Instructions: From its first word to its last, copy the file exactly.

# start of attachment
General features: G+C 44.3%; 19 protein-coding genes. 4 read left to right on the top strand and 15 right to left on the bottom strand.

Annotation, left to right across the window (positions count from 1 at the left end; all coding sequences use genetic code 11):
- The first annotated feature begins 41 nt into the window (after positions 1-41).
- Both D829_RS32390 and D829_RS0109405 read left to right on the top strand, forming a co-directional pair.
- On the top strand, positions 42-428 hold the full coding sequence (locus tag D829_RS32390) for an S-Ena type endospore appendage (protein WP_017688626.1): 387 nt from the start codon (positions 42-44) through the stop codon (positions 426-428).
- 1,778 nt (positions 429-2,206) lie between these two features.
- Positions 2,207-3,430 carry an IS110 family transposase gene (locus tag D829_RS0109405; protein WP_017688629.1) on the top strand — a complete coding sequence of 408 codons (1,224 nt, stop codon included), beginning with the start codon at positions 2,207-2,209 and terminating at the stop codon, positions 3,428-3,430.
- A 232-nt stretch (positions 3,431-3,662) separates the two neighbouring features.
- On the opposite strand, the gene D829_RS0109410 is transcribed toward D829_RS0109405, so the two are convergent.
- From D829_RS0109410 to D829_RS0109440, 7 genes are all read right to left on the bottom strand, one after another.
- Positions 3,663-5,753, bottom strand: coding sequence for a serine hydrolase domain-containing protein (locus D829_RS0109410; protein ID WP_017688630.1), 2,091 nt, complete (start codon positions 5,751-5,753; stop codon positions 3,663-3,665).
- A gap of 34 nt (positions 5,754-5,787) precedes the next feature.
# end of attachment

General features: G+C 44.3%; 19 protein-coding genes. 4 read left to right on the top strand and 15 right to left on the bottom strand.

Annotation, left to right across the window (positions count from 1 at the left end; all coding sequences use genetic code 11):
- The first annotated feature begins 41 nt into the window (after positions 1-41).
- Both D829_RS32390 and D829_RS0109405 read left to right on the top strand, forming a co-directional pair.
- On the top strand, positions 42-428 hold the full coding sequence (locus tag D829_RS32390) for an S-Ena type endospore appendage (protein WP_017688626.1): 387 nt from the start codon (positions 42-44) through the stop codon (positions 426-428).
- 1,778 nt (positions 429-2,206) lie between these two features.
- Positions 2,207-3,430 carry an IS110 family transposase gene (locus tag D829_RS0109405; protein WP_017688629.1) on the top strand — a complete coding sequence of 408 codons (1,224 nt, stop codon included), beginning with the start codon at positions 2,207-2,209 and terminating at the stop codon, positions 3,428-3,430.
- A 232-nt stretch (positions 3,431-3,662) separates the two neighbouring features.
- On the opposite strand, the gene D829_RS0109410 is transcribed toward D829_RS0109405, so the two are convergent.
- From D829_RS0109410 to D829_RS0109440, 7 genes are all read right to left on the bottom strand, one after another.
- Positions 3,663-5,753, bottom strand: coding sequence for a serine hydrolase domain-containing protein (locus D829_RS0109410; protein ID WP_017688630.1), 2,091 nt, complete (start codon positions 5,751-5,753; stop codon positions 3,663-3,665).
- A gap of 34 nt (positions 5,754-5,787) precedes the next feature.